dipscom wasn't the caller of the logName method, so this now becomes the global object i.e. the window. It just happens that CodePen created a global name property with their name. In strict mode that would actually be an error because this would be undefined.

 

To get the correct behavior, you would need to call the method with call or apply

https://developer.mozilla.org/en-US/docs/Web/JavaScript/Reference/Global_Objects/Function/call

https://developer.mozilla.org/en-US/docs/Web/JavaScript/Reference/Global_Objects/Function/apply

 

 

timelineCall(dipscom.logName, dipscom); // Pedro

function timelineCall(callback, scope) {
  callback.call(scope);
}

 

 

See the Pen OwqJQX?editors=1111 by osublake (@osublake) on CodePen

 

 

If you're curious, this is how GSAP handles callbacks. Animation is the base class for TweenLite/Max and TimelineLite/Max 

 

Animation.prototype._callback = function(type) {
  var v = this.vars,
    callback = v[type],
    params = v[type + "Params"],
    scope = v[type + "Scope"] || v.callbackScope || this,
    l = params ? params.length : 0;
  
  // speed optimization; call() is faster than apply() 
  // so use it when there are only a few parameters
  switch (l) { 
    case 0: callback.call(scope); break;
    case 1: callback.call(scope, params[0]); break;
    case 2: callback.call(scope, params[0], params[1]); break;
    default: callback.apply(scope, params);
  }
};

 

 

  • Like 4
Link to comment
Share on other sites

1 hour ago, OSUblake said:

So what made it click?

 

Being able to understand that tl2 is not the caller of the method but the prototype of tl2 is. And now with your more detailed example/explanation it's even more clear.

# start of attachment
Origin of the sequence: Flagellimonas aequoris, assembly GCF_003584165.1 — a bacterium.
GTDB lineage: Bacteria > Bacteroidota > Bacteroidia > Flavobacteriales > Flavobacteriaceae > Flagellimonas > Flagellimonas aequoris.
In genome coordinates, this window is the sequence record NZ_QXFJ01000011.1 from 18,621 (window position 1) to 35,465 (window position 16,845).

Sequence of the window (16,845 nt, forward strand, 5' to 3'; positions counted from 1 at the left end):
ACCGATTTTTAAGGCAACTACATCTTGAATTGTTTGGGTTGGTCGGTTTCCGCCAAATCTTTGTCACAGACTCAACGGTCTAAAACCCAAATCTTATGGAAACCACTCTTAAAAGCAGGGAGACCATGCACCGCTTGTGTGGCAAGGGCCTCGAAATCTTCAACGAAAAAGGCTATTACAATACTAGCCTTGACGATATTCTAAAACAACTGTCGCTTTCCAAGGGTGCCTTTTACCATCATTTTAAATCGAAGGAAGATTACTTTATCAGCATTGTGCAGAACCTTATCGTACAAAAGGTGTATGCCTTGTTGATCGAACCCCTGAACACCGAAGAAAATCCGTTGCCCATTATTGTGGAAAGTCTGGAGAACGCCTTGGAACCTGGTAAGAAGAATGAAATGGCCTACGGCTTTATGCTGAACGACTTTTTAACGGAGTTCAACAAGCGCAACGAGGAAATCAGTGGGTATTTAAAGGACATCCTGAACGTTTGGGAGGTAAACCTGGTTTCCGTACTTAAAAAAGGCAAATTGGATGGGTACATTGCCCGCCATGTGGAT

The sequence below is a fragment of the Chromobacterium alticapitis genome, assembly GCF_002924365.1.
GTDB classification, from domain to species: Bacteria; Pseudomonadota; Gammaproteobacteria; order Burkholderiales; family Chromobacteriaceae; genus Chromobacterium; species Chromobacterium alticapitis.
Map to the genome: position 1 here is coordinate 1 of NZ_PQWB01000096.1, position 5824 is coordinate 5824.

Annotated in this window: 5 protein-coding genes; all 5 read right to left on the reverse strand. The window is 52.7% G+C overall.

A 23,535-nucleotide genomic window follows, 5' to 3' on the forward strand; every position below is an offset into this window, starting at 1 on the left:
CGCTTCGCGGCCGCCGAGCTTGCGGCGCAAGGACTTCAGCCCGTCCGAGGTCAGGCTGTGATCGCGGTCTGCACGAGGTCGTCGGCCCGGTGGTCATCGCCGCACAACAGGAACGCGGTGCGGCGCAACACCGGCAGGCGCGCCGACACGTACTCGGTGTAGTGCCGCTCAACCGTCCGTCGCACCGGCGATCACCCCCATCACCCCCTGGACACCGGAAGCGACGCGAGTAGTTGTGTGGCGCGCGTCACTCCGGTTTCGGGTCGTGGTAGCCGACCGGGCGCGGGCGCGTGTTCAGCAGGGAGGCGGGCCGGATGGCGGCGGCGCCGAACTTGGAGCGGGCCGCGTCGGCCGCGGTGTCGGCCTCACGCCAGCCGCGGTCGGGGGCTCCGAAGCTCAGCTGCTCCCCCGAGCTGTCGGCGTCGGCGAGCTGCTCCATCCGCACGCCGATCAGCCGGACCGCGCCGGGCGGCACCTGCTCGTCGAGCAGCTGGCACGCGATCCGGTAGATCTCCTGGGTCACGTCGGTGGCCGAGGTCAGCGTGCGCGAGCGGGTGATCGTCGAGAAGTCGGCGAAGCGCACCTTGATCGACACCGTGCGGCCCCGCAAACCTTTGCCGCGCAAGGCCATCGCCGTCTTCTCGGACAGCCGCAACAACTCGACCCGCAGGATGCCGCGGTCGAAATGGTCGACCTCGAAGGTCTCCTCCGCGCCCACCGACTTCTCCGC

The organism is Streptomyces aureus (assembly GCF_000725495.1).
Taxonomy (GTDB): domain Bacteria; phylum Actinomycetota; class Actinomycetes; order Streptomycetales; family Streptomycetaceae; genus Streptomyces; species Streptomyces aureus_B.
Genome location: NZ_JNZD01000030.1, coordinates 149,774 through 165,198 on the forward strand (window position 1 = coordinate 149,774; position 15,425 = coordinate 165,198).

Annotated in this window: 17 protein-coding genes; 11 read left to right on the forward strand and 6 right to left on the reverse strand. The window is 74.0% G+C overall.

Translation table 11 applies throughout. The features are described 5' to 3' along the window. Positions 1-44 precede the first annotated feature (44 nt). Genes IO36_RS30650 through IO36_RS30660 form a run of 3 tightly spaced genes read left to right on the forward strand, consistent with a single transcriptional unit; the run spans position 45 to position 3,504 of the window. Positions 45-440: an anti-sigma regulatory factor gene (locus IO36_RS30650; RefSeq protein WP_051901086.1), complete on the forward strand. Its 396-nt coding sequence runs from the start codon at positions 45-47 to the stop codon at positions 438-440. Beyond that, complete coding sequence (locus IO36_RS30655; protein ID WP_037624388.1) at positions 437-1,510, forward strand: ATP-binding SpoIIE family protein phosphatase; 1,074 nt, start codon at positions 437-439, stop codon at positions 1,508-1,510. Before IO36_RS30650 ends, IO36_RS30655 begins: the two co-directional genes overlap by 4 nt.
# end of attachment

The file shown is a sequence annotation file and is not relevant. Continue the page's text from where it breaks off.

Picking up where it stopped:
Always a pleasure to be educated here. :)

 

Link to comment
Share on other sites

Sounds like you got it! 

 

Going back to my example real quick, if the logName method wasn't on the prototype, then it would work correctly without having to use call.

 

function Person(name) {
  this.name = name;
  
  this.logName = () => {
    console.log(this.name);
  }
}

var dipscom = new Person("Pedro");

timelineCall(dipscom.logName); // Pedro

function timelineCall(callback) {
  callback();
}

 


However, without an arrow function you would have to save this to a variable. 

 

function Person(name) {
    
  this.name = name;
  
  // vm, self, _this, etc...
  var that = this;
  
  this.logName = function() {
    console.log(that.name);
  }
}

 

  • Like 4
Link to comment
Share on other sites

Uh! Uh! Uh!

 

I know this one! I do!

 

That is because arrow functions automatically bind the scope to their containing block. ?

 

Nice tip, by the way.

  • Like 3
Link to comment
Share on other sites

Create an account or sign in to comment

You need to be a member in order to leave a comment

Create an account

Sign up for a new account in our community. It's easy!

Register a new account

Sign in

Already have an account? Sign in here.

Sign In Now
  • Recently Browsing   0 members

    • No registered users viewing this page.
×